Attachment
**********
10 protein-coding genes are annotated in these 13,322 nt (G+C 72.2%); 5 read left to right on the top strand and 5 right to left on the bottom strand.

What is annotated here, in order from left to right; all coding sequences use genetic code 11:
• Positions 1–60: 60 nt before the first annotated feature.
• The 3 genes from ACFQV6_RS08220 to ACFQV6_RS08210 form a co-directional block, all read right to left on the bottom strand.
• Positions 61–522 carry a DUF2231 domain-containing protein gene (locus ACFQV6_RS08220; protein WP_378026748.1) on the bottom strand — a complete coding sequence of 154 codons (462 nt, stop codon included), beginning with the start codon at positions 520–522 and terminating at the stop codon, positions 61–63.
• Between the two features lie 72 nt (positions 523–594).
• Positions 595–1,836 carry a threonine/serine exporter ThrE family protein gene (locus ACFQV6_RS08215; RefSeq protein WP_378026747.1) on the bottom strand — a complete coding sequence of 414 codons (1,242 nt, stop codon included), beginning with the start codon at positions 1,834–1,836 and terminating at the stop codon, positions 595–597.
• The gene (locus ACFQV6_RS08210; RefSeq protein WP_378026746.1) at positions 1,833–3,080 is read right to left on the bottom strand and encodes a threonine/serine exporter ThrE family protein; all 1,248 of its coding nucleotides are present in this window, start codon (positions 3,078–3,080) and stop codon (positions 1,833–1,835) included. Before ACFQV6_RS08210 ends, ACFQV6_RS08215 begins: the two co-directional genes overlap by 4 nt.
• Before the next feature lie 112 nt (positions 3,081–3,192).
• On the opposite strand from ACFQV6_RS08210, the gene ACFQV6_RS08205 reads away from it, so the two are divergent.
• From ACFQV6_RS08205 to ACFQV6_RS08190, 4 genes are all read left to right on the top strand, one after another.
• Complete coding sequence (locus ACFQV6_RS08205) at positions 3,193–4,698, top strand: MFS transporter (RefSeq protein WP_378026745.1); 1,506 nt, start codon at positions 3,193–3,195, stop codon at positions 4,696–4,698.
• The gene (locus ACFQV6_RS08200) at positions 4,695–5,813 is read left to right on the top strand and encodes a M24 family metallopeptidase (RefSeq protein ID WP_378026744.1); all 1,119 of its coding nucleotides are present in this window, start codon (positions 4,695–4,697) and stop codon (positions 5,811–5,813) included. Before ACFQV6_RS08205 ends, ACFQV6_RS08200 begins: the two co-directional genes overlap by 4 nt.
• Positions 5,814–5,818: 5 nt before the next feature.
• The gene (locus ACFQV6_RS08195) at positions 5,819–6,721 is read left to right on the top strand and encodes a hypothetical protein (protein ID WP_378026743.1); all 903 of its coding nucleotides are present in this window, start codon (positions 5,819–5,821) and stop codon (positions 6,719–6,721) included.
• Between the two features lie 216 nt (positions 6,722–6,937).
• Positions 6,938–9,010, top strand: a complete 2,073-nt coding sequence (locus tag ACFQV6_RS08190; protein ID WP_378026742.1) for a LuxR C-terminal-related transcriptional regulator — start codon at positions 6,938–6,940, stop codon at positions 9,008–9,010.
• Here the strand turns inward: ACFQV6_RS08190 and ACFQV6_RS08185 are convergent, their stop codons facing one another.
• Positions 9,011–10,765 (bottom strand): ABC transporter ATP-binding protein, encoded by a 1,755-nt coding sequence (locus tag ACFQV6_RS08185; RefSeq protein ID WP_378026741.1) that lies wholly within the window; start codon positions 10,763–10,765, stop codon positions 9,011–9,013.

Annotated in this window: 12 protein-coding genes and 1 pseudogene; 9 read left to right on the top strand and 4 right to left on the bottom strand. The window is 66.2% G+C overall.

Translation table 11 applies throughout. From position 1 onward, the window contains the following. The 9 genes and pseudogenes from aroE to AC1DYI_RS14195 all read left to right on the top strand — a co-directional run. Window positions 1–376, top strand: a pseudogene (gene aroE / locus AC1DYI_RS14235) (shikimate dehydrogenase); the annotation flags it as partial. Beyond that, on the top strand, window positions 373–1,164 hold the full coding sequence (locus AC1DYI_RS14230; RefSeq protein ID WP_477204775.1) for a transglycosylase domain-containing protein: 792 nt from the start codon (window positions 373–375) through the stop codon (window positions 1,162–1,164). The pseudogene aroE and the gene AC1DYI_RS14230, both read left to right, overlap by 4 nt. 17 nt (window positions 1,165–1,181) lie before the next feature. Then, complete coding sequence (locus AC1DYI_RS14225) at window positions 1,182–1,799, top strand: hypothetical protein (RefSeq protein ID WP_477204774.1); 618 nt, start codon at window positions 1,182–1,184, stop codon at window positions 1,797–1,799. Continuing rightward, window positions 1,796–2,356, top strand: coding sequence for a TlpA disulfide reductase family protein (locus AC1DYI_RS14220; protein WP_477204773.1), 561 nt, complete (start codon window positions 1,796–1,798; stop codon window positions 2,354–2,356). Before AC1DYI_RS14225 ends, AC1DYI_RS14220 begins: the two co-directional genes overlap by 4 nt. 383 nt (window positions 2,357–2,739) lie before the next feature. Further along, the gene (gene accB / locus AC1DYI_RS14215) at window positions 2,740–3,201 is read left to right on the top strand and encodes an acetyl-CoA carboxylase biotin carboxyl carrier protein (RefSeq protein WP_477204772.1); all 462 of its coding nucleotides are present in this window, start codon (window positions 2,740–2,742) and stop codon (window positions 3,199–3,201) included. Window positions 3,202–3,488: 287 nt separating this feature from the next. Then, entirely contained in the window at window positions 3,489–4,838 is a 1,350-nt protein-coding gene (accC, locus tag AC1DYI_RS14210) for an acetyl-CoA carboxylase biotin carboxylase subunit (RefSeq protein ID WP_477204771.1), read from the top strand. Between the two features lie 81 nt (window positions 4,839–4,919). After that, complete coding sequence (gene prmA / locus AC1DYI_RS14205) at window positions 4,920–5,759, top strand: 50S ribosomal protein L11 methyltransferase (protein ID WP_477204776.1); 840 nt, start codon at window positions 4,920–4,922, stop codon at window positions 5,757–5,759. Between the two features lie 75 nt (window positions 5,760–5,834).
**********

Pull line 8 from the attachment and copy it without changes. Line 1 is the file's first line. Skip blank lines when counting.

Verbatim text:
• The gene (locus ACFQV6_RS08210; RefSeq protein WP_378026746.1) at positions 1,833–3,080 is read right to left on the bottom strand and encodes a threonine/serine exporter ThrE family protein; all 1,248 of its coding nucleotides are present in this window, start codon (positions 3,078–3,080) and stop codon (positions 1,833–1,835) included. Before ACFQV6_RS08210 ends, ACFQV6_RS08215 begins: the two co-directional genes overlap by 4 nt.